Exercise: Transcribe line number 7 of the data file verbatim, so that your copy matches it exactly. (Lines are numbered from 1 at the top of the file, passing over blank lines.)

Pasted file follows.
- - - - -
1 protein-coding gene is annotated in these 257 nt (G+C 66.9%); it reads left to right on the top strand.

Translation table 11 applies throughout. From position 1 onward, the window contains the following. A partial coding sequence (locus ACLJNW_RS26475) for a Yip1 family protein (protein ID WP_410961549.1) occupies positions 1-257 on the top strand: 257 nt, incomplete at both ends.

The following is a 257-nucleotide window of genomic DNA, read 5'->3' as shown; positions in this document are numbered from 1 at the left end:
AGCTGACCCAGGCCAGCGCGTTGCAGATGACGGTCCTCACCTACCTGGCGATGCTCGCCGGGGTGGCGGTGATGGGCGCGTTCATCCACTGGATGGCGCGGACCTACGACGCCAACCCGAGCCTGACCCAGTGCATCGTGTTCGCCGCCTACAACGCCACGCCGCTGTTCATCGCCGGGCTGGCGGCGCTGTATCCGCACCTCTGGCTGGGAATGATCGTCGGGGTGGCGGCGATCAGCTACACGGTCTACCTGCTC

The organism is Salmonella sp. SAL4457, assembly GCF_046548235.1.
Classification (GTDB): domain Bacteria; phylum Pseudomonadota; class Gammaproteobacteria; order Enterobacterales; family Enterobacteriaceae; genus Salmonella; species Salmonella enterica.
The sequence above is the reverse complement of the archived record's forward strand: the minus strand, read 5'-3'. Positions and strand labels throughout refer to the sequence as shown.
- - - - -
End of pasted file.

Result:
The sequence above is the reverse complement of the archived record's forward strand: the minus strand, read 5'-3'. Positions and strand labels throughout refer to the sequence as shown.